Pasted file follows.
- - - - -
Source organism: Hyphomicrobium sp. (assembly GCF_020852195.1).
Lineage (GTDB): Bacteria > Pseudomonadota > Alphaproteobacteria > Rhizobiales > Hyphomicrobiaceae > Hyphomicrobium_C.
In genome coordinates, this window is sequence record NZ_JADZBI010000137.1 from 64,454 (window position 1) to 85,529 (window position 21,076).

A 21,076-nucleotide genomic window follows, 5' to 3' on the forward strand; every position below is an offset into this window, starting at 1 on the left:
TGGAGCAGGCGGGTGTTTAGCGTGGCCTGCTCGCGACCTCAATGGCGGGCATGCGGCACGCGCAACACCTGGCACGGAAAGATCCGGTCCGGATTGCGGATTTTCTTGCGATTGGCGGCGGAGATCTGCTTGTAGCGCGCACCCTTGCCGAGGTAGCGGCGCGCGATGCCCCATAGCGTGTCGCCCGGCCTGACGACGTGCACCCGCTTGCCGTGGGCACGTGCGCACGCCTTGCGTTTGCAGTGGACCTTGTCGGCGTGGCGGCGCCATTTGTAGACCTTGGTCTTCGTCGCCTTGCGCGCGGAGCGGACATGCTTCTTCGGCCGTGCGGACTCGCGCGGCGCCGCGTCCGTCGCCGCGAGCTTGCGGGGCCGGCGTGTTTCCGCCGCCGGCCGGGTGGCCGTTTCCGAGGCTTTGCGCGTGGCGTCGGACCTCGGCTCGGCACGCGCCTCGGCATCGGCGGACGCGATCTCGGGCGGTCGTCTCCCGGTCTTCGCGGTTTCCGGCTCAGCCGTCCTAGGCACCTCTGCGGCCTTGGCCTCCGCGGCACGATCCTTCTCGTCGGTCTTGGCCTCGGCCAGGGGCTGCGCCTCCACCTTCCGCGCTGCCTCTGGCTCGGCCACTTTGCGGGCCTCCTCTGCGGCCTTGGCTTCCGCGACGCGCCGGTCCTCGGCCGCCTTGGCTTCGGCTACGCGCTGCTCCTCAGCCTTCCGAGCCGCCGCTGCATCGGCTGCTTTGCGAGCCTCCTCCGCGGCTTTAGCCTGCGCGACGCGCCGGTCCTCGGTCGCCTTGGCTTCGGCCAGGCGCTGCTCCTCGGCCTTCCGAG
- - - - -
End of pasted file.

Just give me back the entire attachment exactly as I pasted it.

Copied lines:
Source organism: Hyphomicrobium sp. (assembly GCF_020852195.1).
Lineage (GTDB): Bacteria > Pseudomonadota > Alphaproteobacteria > Rhizobiales > Hyphomicrobiaceae > Hyphomicrobium_C.
In genome coordinates, this window is sequence record NZ_JADZBI010000137.1 from 64,454 (window position 1) to 85,529 (window position 21,076).

A 21,076-nucleotide genomic window follows, 5' to 3' on the forward strand; every position below is an offset into this window, starting at 1 on the left:
TGGAGCAGGCGGGTGTTTAGCGTGGCCTGCTCGCGACCTCAATGGCGGGCATGCGGCACGCGCAACACCTGGCACGGAAAGATCCGGTCCGGATTGCGGATTTTCTTGCGATTGGCGGCGGAGATCTGCTTGTAGCGCGCACCCTTGCCGAGGTAGCGGCGCGCGATGCCCCATAGCGTGTCGCCCGGCCTGACGACGTGCACCCGCTTGCCGTGGGCACGTGCGCACGCCTTGCGTTTGCAGTGGACCTTGTCGGCGTGGCGGCGCCATTTGTAGACCTTGGTCTTCGTCGCCTTGCGCGCGGAGCGGACATGCTTCTTCGGCCGTGCGGACTCGCGCGGCGCCGCGTCCGTCGCCGCGAGCTTGCGGGGCCGGCGTGTTTCCGCCGCCGGCCGGGTGGCCGTTTCCGAGGCTTTGCGCGTGGCGTCGGACCTCGGCTCGGCACGCGCCTCGGCATCGGCGGACGCGATCTCGGGCGGTCGTCTCCCGGTCTTCGCGGTTTCCGGCTCAGCCGTCCTAGGCACCTCTGCGGCCTTGGCCTCCGCGGCACGATCCTTCTCGTCGGTCTTGGCCTCGGCCAGGGGCTGCGCCTCCACCTTCCGCGCTGCCTCTGGCTCGGCCACTTTGCGGGCCTCCTCTGCGGCCTTGGCTTCCGCGACGCGCCGGTCCTCGGCCGCCTTGGCTTCGGCTACGCGCTGCTCCTCAGCCTTCCGAGCCGCCGCTGCATCGGCTGCTTTGCGAGCCTCCTCCGCGGCTTTAGCCTGCGCGACGCGCCGGTCCTCGGTCGCCTTGGCTTCGGCCAGGCGCTGCTCCTCGGCCTTCCGAG